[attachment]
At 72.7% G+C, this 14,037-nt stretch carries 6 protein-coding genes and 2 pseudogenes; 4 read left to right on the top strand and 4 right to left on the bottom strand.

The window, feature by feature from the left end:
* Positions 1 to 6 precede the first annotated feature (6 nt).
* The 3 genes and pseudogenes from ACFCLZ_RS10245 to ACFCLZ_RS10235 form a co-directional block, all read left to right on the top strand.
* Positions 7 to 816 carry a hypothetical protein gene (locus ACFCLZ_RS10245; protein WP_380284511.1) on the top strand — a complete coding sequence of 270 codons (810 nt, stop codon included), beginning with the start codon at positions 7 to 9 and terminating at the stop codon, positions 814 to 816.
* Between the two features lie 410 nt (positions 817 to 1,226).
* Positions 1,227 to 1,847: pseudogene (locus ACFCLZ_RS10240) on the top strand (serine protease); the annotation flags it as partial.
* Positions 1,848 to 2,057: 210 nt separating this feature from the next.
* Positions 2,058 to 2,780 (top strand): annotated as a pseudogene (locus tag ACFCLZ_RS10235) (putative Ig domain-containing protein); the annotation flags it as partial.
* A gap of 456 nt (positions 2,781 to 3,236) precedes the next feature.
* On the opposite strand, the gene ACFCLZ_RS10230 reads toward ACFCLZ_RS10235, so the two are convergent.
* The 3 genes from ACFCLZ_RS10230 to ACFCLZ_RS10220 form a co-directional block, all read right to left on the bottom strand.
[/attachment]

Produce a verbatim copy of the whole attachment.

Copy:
At 72.7% G+C, this 14,037-nt stretch carries 6 protein-coding genes and 2 pseudogenes; 4 read left to right on the top strand and 4 right to left on the bottom strand.

The window, feature by feature from the left end:
* Positions 1 to 6 precede the first annotated feature (6 nt).
* The 3 genes and pseudogenes from ACFCLZ_RS10245 to ACFCLZ_RS10235 form a co-directional block, all read left to right on the top strand.
* Positions 7 to 816 carry a hypothetical protein gene (locus ACFCLZ_RS10245; protein WP_380284511.1) on the top strand — a complete coding sequence of 270 codons (810 nt, stop codon included), beginning with the start codon at positions 7 to 9 and terminating at the stop codon, positions 814 to 816.
* Between the two features lie 410 nt (positions 817 to 1,226).
* Positions 1,227 to 1,847: pseudogene (locus ACFCLZ_RS10240) on the top strand (serine protease); the annotation flags it as partial.
* Positions 1,848 to 2,057: 210 nt separating this feature from the next.
* Positions 2,058 to 2,780 (top strand): annotated as a pseudogene (locus tag ACFCLZ_RS10235) (putative Ig domain-containing protein); the annotation flags it as partial.
* A gap of 456 nt (positions 2,781 to 3,236) precedes the next feature.
* On the opposite strand, the gene ACFCLZ_RS10230 reads toward ACFCLZ_RS10235, so the two are convergent.
* The 3 genes from ACFCLZ_RS10230 to ACFCLZ_RS10220 form a co-directional block, all read right to left on the bottom strand.